Peripheral artery disease is one of the most common diseases encountered by healthcare professionals with more than 8 million Americans affected by this condition. In general, many people are familiar with the term Coronary artery disease. This is a disorder where there is a narrowing or blockage of the coronary arteries.
The same blockages can lead to the brain which can increase the risk of cerebrovascular disease. Both coronary and carotid arteries are vulnerable to the buildup of cholesterol and fatty deposits. Therefore, it can occur in renal arteries, the condition that develops away from heart and brain is referred to as peripheral artery disease.
Does Massage Therapy Improve Symptoms For Peripheral Artery Disease?
Peripheral artery disease causes pain in several parts of the body due to the reduced flow of blood to the limbs. Massage therapy is one of the recommended options for soreness, injury, and pain triggered by peripheral artery disease. It can help ease pain and discomfort however should be followed under your healthcare advisory. There are few techniques highly recommended for peripheral artery disease patients
Butterfly Tapotement- Tapotement is the most underused type of massage therapy. It is a gentle technique used to loosen muscles that have been hardened due to blockages especially in the legs and long muscles. Butterfly tapotement comprises of percussive actions involving rhythmic tapping similar to butterfly movements to manipulate the soft tissue of the body to relieve muscle spasm and pain.
Fluffing – This has been the method most people prefer when opting to go for massage because they are effective and highly therapeutic. Relaxation, rehabilitation, and increased circulation are a few of the benefits you get through fluffing technique. Doctors suggest this method since it doesn’t tear or cause bruises to the affected muscles.1,2
Massage therapies can reduce patient’s symptoms dramatically however when not done properly can face chronic consequences. In addition to the therapies, lifestyle modification and medications can minimize the progression of the disorder.3
Can You Live A Long Life With Peripheral Artery Disease?
Long Term Prognosis In Peripheral Artery Disease Patients
Without treatment, peripheral artery disease can be chronic and turn life-threatening. In worst case situations, may require amputation or result in limb ischemia. However, changes in lifestyle, physical activities, and claudication medications can help slow or halt the development of blood clots. Patients need to understand that they can modify their lives and be in the driver’s seat in managing their health.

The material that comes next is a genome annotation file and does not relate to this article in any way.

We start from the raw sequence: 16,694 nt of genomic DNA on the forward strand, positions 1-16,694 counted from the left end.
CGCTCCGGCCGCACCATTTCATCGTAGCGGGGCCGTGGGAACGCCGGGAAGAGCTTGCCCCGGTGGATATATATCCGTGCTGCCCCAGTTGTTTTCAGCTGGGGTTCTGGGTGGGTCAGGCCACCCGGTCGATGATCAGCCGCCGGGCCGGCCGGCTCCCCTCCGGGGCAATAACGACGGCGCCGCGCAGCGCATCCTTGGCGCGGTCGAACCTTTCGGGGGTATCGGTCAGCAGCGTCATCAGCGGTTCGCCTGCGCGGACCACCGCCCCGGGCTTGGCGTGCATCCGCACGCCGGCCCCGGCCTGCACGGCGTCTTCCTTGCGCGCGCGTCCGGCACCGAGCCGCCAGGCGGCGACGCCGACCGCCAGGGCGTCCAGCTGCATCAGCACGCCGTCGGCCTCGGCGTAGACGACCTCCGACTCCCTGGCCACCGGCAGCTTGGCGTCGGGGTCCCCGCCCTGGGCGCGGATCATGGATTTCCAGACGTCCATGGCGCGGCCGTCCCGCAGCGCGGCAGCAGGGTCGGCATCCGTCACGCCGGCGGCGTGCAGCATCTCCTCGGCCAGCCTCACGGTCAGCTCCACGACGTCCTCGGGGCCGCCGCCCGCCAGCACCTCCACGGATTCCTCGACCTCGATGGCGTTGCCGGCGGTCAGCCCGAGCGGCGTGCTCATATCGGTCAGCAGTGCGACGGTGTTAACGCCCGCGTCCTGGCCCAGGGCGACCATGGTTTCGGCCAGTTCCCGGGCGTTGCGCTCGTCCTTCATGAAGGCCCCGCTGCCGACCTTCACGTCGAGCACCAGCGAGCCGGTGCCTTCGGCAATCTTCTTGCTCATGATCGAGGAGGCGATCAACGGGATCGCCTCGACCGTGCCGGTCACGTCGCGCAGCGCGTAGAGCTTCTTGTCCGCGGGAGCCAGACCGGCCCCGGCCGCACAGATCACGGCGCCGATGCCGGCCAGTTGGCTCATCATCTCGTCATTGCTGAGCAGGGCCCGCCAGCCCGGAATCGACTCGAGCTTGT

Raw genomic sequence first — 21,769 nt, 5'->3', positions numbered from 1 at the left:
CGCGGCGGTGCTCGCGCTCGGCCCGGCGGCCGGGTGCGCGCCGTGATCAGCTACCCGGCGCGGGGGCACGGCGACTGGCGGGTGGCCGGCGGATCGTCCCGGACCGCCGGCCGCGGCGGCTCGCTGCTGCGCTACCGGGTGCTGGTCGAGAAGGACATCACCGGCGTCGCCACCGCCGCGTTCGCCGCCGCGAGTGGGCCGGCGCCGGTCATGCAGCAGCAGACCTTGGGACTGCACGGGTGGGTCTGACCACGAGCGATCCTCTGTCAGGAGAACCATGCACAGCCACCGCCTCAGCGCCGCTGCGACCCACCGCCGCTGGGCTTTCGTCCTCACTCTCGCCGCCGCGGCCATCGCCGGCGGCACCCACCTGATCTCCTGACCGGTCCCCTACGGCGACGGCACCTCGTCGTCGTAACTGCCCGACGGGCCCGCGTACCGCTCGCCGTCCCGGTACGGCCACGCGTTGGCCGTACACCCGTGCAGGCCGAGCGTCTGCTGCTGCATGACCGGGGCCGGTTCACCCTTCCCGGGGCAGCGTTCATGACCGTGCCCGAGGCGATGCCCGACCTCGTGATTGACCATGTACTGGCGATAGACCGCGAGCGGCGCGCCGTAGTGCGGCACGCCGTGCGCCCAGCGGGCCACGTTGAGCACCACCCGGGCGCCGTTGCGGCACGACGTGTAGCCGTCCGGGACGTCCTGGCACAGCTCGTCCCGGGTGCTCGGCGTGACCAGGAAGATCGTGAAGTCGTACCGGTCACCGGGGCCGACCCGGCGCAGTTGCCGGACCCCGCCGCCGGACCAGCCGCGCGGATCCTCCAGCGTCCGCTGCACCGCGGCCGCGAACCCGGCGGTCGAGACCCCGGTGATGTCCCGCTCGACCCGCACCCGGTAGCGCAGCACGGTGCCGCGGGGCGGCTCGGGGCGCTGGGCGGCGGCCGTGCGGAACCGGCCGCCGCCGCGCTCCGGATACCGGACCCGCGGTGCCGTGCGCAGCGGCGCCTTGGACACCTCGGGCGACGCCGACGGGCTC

A study was conducted on peripheral artery disease patients affected with Stage II (Fontaine) and the condition was monitored. All these patients were treated with antiplatelet medicine. Mortality rates of these patients were higher despite the medications, but the underlying factor was known to be cancer. People suffering from peripheral heart disease are also at increased danger of getting a heart attack, stroke, or temporary ischemic attack.
Peripheral artery disease is an asymptomatic condition, so most people never discuss their problem with their doctor and live a life of discomfort. On the contract, your doctor can analyze your risk and can help you live a long-lasting life.4
- “MN Massage Therapy and Peripheral Artery Disease.” CenterPoint Massage & Shiatsu Therapy School and Clinic, www.centerpointmn.com/massage-therapy-peripheral-artery-disease/.
- “Tips for Living With Peripheral Artery Disease of the Legs (PAD).” WebMD, WebMD, 5 Nov. 2018, www.webmd.com/heart-disease/tips-living-with-peripheral-artery-disease.
- Franklin, Nina C, et al. “Massage Therapy Restores Peripheral Vascular Function after Exertion.” Archives of Physical Medicine and Rehabilitation, U.S. National Library of Medicine, June 2014, www.ncbi.nlm.nih.gov/pmc/articles/PMC4037335/.
- Fiotti, N., et al. “Long Term Prognosis in Patients with Peripheral Arterial Disease Treated with Antiplatelet Agents.” European Journal of Vascular and Endovascular Surgery, W.B. Saunders, 3 Sept. 2003, www.sciencedirect.com/science/article/pii/S1078588403003186.
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